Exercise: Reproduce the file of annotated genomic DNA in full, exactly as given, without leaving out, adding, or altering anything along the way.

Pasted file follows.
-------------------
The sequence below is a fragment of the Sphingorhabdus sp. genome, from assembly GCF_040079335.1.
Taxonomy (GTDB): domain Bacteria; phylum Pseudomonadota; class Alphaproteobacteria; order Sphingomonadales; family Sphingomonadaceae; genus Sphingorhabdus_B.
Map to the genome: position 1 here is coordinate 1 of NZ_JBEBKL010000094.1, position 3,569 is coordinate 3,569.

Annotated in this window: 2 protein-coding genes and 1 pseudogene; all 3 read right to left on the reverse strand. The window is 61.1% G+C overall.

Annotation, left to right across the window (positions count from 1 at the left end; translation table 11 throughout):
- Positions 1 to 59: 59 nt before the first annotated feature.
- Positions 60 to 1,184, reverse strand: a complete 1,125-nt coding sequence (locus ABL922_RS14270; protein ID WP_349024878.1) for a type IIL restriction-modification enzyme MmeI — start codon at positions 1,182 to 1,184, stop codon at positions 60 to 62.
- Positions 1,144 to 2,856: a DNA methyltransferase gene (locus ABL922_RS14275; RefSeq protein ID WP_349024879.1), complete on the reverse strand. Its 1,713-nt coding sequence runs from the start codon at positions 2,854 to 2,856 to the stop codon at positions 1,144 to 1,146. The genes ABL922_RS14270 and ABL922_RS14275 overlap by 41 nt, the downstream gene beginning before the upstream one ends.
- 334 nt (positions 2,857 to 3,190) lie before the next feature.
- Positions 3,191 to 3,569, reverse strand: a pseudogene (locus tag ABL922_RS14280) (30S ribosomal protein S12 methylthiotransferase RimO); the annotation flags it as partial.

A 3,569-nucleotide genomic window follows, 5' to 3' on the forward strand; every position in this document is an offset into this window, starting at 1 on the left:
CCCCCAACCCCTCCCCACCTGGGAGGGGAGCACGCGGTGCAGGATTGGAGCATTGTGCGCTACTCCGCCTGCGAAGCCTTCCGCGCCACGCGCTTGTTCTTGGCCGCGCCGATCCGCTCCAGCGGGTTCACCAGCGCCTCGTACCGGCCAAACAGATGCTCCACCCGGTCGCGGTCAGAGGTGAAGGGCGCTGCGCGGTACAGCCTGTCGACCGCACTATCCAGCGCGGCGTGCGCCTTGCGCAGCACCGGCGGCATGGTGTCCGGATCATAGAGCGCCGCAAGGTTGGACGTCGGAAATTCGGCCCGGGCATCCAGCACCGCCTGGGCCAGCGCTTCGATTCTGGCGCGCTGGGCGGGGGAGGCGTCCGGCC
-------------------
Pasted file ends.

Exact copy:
The sequence below is a fragment of the Sphingorhabdus sp. genome, from assembly GCF_040079335.1.
Taxonomy (GTDB): domain Bacteria; phylum Pseudomonadota; class Alphaproteobacteria; order Sphingomonadales; family Sphingomonadaceae; genus Sphingorhabdus_B.
Map to the genome: position 1 here is coordinate 1 of NZ_JBEBKL010000094.1, position 3,569 is coordinate 3,569.

Annotated in this window: 2 protein-coding genes and 1 pseudogene; all 3 read right to left on the reverse strand. The window is 61.1% G+C overall.

Annotation, left to right across the window (positions count from 1 at the left end; translation table 11 throughout):
- Positions 1 to 59: 59 nt before the first annotated feature.
- Positions 60 to 1,184, reverse strand: a complete 1,125-nt coding sequence (locus ABL922_RS14270; protein ID WP_349024878.1) for a type IIL restriction-modification enzyme MmeI — start codon at positions 1,182 to 1,184, stop codon at positions 60 to 62.
- Positions 1,144 to 2,856: a DNA methyltransferase gene (locus ABL922_RS14275; RefSeq protein ID WP_349024879.1), complete on the reverse strand. Its 1,713-nt coding sequence runs from the start codon at positions 2,854 to 2,856 to the stop codon at positions 1,144 to 1,146. The genes ABL922_RS14270 and ABL922_RS14275 overlap by 41 nt, the downstream gene beginning before the upstream one ends.
- 334 nt (positions 2,857 to 3,190) lie before the next feature.
- Positions 3,191 to 3,569, reverse strand: a pseudogene (locus tag ABL922_RS14280) (30S ribosomal protein S12 methylthiotransferase RimO); the annotation flags it as partial.

A 3,569-nucleotide genomic window follows, 5' to 3' on the forward strand; every position in this document is an offset into this window, starting at 1 on the left:
CCCCCAACCCCTCCCCACCTGGGAGGGGAGCACGCGGTGCAGGATTGGAGCATTGTGCGCTACTCCGCCTGCGAAGCCTTCCGCGCCACGCGCTTGTTCTTGGCCGCGCCGATCCGCTCCAGCGGGTTCACCAGCGCCTCGTACCGGCCAAACAGATGCTCCACCCGGTCGCGGTCAGAGGTGAAGGGCGCTGCGCGGTACAGCCTGTCGACCGCACTATCCAGCGCGGCGTGCGCCTTGCGCAGCACCGGCGGCATGGTGTCCGGATCATAGAGCGCCGCAAGGTTGGACGTCGGAAATTCGGCCCGGGCATCCAGCACCGCCTGGGCCAGCGCTTCGATTCTGGCGCGCTGGGCGGGGGAGGCGTCCGGCC